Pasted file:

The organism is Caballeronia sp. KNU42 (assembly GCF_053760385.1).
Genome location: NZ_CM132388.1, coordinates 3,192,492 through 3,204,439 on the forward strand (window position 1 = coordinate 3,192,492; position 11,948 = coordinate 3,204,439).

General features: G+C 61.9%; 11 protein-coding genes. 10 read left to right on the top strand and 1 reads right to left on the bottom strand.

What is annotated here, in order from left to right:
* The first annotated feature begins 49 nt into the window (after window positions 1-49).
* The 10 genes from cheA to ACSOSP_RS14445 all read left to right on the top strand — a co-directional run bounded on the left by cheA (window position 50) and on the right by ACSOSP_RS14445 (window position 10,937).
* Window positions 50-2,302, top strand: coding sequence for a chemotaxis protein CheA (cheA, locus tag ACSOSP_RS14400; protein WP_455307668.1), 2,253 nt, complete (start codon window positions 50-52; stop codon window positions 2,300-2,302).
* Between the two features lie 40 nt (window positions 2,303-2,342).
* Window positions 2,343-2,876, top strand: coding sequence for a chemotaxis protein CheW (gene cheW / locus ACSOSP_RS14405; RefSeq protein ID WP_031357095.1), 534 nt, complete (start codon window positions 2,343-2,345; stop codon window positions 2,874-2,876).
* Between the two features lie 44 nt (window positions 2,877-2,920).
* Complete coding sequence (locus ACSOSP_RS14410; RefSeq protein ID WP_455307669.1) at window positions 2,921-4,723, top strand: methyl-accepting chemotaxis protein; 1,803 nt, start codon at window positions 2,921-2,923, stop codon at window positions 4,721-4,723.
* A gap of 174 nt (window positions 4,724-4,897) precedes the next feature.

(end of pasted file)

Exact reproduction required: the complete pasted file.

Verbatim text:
The organism is Caballeronia sp. KNU42 (assembly GCF_053760385.1).
Genome location: NZ_CM132388.1, coordinates 3,192,492 through 3,204,439 on the forward strand (window position 1 = coordinate 3,192,492; position 11,948 = coordinate 3,204,439).

General features: G+C 61.9%; 11 protein-coding genes. 10 read left to right on the top strand and 1 reads right to left on the bottom strand.

What is annotated here, in order from left to right:
* The first annotated feature begins 49 nt into the window (after window positions 1-49).
* The 10 genes from cheA to ACSOSP_RS14445 all read left to right on the top strand — a co-directional run bounded on the left by cheA (window position 50) and on the right by ACSOSP_RS14445 (window position 10,937).
* Window positions 50-2,302, top strand: coding sequence for a chemotaxis protein CheA (cheA, locus tag ACSOSP_RS14400; protein WP_455307668.1), 2,253 nt, complete (start codon window positions 50-52; stop codon window positions 2,300-2,302).
* Between the two features lie 40 nt (window positions 2,303-2,342).
* Window positions 2,343-2,876, top strand: coding sequence for a chemotaxis protein CheW (gene cheW / locus ACSOSP_RS14405; RefSeq protein ID WP_031357095.1), 534 nt, complete (start codon window positions 2,343-2,345; stop codon window positions 2,874-2,876).
* Between the two features lie 44 nt (window positions 2,877-2,920).
* Complete coding sequence (locus ACSOSP_RS14410; RefSeq protein ID WP_455307669.1) at window positions 2,921-4,723, top strand: methyl-accepting chemotaxis protein; 1,803 nt, start codon at window positions 2,921-2,923, stop codon at window positions 4,721-4,723.
* A gap of 174 nt (window positions 4,724-4,897) precedes the next feature.